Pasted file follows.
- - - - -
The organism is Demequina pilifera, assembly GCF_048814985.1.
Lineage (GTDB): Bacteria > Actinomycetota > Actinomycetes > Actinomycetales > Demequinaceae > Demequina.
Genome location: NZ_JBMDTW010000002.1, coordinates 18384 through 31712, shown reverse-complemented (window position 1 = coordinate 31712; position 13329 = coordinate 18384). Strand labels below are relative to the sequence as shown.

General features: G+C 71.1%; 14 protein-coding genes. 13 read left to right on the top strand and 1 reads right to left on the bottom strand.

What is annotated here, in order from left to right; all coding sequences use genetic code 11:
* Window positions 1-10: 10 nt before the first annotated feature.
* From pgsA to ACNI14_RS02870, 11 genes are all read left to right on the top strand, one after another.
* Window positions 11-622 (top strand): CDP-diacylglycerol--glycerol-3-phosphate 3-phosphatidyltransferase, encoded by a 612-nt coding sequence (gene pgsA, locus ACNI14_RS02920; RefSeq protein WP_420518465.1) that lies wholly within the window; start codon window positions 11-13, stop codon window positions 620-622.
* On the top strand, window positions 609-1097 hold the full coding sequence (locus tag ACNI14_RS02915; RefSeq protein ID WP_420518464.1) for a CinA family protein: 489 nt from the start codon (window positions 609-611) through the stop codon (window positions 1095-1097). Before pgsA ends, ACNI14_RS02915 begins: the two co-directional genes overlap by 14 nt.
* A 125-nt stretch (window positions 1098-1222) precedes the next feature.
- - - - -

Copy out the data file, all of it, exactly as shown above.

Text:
The organism is Demequina pilifera, assembly GCF_048814985.1.
Lineage (GTDB): Bacteria > Actinomycetota > Actinomycetes > Actinomycetales > Demequinaceae > Demequina.
Genome location: NZ_JBMDTW010000002.1, coordinates 18384 through 31712, shown reverse-complemented (window position 1 = coordinate 31712; position 13329 = coordinate 18384). Strand labels below are relative to the sequence as shown.

General features: G+C 71.1%; 14 protein-coding genes. 13 read left to right on the top strand and 1 reads right to left on the bottom strand.

What is annotated here, in order from left to right; all coding sequences use genetic code 11:
* Window positions 1-10: 10 nt before the first annotated feature.
* From pgsA to ACNI14_RS02870, 11 genes are all read left to right on the top strand, one after another.
* Window positions 11-622 (top strand): CDP-diacylglycerol--glycerol-3-phosphate 3-phosphatidyltransferase, encoded by a 612-nt coding sequence (gene pgsA, locus ACNI14_RS02920; RefSeq protein WP_420518465.1) that lies wholly within the window; start codon window positions 11-13, stop codon window positions 620-622.
* On the top strand, window positions 609-1097 hold the full coding sequence (locus tag ACNI14_RS02915; RefSeq protein ID WP_420518464.1) for a CinA family protein: 489 nt from the start codon (window positions 609-611) through the stop codon (window positions 1095-1097). Before pgsA ends, ACNI14_RS02915 begins: the two co-directional genes overlap by 14 nt.
* A 125-nt stretch (window positions 1098-1222) precedes the next feature.